Despite being the most abundant metal in the Earth's crust, aluminum is not a very well understood metal, at least when it is dissolved into other materials, such as water. Researchers at Oregon State University though, have finally crafted a toolset to enable researchers to analyze aqueous aluminum.
Aluminum has an interesting history to it, in part because of how it dissolves in water. This makes it very uncommon to appear in its natural state, but instead locked inside of ores. It was not until the late nineteenth century that an electrolytic process was discovered to cheaply produce the now ubiquitous metal. With the new tools though, researchers will be able to create clusters of aluminum atoms to then study with new laser techniques. Potentially the tools may be applied to other metals as well.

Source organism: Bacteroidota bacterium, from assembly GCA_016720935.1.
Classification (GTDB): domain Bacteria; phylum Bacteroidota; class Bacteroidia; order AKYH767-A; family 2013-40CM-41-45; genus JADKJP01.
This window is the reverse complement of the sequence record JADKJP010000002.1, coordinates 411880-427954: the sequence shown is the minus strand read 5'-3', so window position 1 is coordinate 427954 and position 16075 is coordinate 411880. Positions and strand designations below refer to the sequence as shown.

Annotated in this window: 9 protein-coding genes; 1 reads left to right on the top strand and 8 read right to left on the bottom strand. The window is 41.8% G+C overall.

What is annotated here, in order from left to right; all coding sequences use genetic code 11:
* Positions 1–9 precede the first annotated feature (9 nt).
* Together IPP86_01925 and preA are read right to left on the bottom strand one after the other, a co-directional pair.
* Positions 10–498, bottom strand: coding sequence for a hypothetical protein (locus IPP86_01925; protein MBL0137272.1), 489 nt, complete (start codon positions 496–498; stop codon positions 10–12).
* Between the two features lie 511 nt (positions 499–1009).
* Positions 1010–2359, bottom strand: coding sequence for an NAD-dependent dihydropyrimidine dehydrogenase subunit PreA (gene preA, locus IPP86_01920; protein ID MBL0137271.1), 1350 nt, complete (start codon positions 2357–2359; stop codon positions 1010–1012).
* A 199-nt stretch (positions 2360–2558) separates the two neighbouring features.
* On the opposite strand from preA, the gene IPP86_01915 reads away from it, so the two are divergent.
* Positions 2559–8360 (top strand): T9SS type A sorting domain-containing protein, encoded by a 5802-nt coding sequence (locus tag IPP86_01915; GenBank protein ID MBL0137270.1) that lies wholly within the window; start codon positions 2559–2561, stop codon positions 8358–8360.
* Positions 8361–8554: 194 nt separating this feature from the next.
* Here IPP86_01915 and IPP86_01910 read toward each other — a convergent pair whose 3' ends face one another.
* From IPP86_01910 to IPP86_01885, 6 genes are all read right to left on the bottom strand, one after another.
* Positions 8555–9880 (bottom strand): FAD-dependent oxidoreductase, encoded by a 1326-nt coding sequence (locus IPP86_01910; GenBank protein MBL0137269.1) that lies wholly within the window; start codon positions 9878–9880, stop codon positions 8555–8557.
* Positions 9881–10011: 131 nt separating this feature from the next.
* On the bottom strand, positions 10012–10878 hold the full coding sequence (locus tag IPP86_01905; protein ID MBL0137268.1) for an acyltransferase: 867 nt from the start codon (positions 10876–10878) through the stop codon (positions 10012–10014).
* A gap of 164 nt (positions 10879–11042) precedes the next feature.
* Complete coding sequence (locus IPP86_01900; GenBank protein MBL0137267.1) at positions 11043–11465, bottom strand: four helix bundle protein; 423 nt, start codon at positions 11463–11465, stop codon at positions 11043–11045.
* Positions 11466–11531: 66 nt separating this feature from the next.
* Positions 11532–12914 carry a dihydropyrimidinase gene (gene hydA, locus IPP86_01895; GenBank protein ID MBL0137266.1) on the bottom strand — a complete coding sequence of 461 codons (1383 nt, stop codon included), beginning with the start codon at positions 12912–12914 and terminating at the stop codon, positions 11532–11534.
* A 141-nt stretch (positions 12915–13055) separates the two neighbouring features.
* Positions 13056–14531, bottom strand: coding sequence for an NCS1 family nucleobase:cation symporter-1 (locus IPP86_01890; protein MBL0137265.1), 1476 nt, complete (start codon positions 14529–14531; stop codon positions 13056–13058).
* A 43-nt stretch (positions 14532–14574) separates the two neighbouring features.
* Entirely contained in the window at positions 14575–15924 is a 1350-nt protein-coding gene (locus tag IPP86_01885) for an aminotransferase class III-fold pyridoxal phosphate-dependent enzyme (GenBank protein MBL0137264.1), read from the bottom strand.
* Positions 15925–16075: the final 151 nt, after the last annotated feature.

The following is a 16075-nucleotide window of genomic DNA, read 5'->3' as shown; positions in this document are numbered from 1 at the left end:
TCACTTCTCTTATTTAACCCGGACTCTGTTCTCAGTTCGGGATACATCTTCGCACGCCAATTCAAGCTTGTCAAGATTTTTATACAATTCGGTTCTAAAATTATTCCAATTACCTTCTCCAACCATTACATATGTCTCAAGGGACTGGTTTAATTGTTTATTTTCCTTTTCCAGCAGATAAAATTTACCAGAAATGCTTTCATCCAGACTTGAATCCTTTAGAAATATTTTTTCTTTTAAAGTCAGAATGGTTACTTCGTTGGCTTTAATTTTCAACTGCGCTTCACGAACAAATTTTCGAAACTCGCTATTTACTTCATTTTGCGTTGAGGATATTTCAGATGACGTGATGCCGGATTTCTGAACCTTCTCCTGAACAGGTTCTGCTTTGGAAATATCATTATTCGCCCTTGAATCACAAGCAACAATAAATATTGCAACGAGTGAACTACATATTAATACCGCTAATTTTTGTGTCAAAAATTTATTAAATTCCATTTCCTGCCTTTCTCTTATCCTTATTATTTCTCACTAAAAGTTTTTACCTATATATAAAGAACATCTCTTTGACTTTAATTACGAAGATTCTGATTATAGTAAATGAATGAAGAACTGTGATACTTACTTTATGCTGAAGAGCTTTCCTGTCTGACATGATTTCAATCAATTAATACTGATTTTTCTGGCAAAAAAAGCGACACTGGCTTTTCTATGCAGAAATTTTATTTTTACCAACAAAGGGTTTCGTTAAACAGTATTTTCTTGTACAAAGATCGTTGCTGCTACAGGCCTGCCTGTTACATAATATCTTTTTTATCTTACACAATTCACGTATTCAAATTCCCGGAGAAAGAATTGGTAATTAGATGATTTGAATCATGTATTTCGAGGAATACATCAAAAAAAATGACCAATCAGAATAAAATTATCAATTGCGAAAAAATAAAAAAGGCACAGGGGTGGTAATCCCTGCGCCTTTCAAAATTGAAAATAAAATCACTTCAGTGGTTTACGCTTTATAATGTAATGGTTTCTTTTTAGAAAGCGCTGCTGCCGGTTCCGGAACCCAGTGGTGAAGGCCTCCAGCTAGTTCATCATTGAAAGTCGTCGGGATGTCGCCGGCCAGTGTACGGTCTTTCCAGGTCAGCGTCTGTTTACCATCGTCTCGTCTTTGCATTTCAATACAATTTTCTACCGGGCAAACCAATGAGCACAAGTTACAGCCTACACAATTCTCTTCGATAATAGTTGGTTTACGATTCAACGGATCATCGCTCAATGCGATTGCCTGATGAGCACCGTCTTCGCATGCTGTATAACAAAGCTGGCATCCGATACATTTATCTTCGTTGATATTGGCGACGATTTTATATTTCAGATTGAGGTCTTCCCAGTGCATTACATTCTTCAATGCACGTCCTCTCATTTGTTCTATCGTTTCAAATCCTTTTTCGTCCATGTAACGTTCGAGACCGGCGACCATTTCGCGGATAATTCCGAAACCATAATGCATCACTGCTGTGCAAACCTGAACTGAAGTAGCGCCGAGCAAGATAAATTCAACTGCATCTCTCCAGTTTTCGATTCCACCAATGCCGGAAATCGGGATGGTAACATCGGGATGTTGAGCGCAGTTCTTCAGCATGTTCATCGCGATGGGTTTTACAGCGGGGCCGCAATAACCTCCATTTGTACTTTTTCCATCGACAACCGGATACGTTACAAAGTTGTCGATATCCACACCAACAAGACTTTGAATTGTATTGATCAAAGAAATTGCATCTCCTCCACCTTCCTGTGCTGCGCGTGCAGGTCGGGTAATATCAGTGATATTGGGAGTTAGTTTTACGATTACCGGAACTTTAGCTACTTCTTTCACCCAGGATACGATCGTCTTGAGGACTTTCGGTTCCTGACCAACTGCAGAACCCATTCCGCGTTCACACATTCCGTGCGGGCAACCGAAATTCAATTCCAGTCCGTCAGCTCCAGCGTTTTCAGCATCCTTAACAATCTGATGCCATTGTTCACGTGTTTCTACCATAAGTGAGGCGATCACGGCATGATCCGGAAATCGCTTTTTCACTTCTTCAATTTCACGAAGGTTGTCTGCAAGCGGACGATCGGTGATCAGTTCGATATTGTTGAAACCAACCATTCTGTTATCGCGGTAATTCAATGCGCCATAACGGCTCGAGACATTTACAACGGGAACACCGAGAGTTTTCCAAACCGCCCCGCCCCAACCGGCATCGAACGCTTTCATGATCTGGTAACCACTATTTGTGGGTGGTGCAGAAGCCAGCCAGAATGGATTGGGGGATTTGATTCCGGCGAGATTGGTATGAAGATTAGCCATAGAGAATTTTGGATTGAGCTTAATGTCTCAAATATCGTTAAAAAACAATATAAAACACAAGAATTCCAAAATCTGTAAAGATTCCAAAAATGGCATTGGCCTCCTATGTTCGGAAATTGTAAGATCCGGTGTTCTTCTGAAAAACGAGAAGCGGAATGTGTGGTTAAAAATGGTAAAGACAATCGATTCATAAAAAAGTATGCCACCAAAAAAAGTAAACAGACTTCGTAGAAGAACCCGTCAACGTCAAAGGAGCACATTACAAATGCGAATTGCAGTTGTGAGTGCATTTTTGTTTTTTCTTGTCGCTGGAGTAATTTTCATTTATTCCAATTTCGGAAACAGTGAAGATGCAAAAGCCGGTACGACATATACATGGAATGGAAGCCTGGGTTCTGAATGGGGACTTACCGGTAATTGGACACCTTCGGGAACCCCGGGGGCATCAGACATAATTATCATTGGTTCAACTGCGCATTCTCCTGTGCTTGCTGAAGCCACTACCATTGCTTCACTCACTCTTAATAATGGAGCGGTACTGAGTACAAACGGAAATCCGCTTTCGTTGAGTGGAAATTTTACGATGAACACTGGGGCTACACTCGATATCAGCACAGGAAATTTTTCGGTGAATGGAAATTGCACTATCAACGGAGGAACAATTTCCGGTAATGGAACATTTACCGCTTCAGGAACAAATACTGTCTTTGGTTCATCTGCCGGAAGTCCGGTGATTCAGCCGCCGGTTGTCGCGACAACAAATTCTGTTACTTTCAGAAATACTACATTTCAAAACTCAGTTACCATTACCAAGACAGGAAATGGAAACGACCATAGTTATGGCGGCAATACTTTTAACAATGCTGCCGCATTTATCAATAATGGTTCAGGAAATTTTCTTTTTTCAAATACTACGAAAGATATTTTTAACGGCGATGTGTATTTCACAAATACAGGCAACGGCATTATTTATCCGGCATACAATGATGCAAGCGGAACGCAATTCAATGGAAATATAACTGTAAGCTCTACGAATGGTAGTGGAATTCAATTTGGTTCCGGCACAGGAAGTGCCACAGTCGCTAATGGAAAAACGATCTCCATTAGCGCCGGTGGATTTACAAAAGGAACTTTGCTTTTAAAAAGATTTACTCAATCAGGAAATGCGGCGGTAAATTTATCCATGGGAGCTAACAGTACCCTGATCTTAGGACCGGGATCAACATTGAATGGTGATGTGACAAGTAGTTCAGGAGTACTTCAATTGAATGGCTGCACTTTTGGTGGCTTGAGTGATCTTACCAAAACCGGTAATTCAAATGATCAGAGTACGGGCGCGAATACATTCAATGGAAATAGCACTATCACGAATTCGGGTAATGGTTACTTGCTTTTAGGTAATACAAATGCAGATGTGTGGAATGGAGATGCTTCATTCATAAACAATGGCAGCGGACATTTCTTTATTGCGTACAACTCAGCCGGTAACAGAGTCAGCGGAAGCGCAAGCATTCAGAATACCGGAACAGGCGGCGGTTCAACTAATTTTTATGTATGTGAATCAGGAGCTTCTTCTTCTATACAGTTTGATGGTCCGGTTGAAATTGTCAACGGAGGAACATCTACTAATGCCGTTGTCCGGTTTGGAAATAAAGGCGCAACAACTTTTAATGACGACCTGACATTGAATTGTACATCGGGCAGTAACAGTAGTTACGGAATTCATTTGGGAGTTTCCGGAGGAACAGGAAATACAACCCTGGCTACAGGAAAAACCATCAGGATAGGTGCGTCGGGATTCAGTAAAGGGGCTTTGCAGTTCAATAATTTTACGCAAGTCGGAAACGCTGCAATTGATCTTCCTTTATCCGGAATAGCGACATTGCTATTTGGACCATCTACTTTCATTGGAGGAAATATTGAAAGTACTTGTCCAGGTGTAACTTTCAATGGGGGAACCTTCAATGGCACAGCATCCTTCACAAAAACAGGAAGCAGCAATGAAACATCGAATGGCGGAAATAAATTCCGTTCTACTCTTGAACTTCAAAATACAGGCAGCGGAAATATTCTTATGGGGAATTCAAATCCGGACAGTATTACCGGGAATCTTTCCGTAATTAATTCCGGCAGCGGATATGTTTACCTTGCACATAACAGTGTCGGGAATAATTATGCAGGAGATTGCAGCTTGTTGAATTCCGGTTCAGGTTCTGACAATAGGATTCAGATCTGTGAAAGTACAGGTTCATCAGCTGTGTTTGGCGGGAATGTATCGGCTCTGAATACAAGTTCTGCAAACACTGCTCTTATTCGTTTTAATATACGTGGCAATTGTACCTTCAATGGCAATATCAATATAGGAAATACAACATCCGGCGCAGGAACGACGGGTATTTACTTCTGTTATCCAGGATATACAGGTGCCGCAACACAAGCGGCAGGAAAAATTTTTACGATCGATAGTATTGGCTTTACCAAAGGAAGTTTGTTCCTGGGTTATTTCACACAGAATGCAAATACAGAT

While developing the tools, the researchers also discovered a behavior of aqueous aluminum called a 'flat cluster.' This discovery could have implications for large scale production of thin films and nanoparticles, which in turn may influence transistors, solar cells, and more.
Source: Oregon State University